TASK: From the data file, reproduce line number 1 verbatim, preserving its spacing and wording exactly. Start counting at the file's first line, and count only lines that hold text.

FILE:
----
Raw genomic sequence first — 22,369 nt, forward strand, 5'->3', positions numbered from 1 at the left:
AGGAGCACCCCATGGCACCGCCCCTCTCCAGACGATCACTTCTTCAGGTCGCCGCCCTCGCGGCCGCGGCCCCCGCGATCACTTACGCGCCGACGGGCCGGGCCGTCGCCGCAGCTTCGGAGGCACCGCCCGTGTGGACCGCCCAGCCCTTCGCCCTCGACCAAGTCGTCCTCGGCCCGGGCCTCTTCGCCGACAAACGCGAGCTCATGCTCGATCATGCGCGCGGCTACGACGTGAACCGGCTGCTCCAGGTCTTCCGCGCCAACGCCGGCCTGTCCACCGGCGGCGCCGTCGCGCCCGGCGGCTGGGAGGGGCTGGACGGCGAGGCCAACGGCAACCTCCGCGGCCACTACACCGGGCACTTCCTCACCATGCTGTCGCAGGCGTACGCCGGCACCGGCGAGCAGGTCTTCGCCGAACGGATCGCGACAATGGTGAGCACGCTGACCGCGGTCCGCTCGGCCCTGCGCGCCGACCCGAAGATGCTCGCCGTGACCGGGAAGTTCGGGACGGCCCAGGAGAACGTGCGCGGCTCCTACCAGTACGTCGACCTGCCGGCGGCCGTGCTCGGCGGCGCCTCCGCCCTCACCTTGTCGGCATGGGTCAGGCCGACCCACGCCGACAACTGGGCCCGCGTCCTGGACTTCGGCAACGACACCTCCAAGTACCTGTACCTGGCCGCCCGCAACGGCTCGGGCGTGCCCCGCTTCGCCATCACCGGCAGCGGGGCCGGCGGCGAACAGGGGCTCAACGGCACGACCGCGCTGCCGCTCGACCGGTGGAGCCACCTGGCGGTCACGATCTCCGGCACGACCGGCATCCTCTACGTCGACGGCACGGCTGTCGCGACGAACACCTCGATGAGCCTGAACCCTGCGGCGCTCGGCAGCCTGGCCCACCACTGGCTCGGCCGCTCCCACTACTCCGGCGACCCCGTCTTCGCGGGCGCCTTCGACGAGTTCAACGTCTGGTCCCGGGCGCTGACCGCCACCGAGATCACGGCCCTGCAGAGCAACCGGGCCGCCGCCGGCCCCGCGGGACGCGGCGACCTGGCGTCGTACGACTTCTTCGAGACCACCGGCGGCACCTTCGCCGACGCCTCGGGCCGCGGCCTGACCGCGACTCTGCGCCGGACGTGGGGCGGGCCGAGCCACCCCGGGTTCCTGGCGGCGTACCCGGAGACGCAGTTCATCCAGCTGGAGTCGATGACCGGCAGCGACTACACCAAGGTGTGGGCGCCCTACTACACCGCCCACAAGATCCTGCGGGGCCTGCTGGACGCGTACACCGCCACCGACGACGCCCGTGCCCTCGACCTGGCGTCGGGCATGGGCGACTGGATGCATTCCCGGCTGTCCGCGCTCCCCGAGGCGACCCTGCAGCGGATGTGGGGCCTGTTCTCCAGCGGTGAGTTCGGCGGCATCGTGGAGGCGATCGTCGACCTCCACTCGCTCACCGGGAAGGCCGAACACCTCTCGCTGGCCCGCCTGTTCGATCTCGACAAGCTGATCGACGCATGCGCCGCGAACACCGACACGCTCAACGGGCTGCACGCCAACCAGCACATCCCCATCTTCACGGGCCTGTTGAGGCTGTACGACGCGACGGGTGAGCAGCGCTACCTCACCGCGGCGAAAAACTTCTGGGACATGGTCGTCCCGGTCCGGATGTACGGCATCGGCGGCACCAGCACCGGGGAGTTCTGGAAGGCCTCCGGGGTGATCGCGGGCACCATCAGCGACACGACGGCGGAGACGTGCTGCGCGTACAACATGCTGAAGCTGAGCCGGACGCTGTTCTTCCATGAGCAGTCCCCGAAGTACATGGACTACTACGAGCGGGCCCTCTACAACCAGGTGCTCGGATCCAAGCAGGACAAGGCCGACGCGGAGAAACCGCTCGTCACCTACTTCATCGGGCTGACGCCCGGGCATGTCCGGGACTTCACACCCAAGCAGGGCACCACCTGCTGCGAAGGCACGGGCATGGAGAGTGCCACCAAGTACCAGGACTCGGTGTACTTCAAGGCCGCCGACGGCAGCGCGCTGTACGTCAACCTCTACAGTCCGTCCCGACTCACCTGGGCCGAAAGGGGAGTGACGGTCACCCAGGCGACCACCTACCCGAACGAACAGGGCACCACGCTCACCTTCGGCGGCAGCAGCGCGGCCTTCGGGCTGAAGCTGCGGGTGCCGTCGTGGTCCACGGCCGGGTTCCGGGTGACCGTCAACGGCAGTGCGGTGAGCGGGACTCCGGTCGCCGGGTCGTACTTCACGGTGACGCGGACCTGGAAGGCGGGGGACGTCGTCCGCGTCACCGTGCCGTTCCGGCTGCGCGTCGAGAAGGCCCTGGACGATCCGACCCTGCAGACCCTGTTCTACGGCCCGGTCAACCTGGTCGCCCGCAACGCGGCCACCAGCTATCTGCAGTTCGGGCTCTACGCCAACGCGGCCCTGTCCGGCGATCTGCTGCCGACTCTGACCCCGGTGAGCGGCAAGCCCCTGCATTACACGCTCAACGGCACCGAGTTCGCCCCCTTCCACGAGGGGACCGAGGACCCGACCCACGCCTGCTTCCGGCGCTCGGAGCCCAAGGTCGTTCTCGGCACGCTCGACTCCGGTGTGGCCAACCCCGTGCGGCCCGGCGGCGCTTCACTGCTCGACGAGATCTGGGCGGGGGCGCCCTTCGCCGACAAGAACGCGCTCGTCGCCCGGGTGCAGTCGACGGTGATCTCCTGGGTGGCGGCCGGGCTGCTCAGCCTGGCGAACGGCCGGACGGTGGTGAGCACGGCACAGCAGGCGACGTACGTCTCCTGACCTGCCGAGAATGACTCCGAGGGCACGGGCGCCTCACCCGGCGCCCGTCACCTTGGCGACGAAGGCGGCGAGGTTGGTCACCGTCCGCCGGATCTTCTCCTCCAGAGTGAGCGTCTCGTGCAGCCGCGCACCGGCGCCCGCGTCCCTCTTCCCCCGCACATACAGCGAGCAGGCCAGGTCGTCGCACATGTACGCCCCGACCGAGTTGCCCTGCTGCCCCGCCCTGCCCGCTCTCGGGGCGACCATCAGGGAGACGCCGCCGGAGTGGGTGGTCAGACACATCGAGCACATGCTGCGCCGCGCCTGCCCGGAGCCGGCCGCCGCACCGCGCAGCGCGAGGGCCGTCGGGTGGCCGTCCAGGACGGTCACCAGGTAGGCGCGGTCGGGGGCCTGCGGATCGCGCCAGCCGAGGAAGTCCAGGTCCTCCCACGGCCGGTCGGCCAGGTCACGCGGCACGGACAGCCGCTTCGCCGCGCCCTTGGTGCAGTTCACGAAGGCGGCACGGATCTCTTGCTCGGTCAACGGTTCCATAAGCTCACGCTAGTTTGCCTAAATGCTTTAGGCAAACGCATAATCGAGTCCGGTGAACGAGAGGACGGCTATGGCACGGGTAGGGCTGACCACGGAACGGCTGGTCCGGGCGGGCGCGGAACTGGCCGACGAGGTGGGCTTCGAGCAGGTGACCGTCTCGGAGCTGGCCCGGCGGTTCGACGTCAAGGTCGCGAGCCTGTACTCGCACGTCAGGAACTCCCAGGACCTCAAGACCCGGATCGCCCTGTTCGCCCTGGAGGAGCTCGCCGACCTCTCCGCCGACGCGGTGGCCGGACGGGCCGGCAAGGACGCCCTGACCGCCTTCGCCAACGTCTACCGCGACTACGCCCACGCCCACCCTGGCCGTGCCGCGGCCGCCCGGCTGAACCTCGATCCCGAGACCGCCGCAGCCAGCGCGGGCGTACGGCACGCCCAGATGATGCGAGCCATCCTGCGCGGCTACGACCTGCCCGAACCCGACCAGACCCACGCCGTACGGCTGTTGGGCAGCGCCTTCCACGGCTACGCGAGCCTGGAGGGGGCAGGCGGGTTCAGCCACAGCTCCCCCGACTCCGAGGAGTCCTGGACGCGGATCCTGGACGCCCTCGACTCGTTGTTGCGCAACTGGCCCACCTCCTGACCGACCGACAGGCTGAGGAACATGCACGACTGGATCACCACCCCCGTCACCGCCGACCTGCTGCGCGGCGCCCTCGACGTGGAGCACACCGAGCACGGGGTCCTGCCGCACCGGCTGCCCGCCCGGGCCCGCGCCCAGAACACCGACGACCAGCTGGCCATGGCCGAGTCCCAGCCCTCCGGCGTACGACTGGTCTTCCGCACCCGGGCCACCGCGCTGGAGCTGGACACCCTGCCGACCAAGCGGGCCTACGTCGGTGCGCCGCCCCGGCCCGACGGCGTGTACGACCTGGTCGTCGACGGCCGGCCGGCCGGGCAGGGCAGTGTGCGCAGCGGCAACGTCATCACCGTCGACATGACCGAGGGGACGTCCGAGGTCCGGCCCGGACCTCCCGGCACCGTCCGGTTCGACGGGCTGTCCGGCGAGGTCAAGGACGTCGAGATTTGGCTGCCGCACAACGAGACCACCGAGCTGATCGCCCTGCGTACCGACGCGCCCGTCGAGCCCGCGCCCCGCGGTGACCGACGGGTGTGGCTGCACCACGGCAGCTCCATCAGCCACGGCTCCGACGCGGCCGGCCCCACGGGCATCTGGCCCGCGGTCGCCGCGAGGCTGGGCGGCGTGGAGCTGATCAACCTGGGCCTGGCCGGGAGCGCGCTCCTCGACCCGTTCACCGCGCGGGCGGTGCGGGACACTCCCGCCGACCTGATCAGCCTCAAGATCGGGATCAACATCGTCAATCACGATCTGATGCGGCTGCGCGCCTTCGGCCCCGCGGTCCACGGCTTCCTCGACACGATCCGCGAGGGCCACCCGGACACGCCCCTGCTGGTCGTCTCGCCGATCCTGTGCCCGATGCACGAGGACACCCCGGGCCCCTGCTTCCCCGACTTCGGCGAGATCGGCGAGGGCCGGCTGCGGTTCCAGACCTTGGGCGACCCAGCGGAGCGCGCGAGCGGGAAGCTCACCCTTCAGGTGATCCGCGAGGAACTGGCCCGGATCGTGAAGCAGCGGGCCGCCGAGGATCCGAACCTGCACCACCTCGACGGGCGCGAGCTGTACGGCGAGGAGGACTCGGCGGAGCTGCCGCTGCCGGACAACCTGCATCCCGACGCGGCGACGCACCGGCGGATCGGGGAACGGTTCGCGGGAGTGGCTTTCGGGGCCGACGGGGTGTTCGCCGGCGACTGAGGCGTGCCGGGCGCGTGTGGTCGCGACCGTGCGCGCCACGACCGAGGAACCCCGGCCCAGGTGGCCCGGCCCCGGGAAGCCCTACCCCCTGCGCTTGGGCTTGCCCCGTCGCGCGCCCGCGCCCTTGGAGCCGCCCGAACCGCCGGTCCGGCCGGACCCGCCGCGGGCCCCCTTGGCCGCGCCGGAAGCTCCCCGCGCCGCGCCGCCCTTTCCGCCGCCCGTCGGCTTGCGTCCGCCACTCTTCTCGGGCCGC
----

Raw genomic sequence first — 22,369 nt, forward strand, 5'->3', positions numbered from 1 at the left: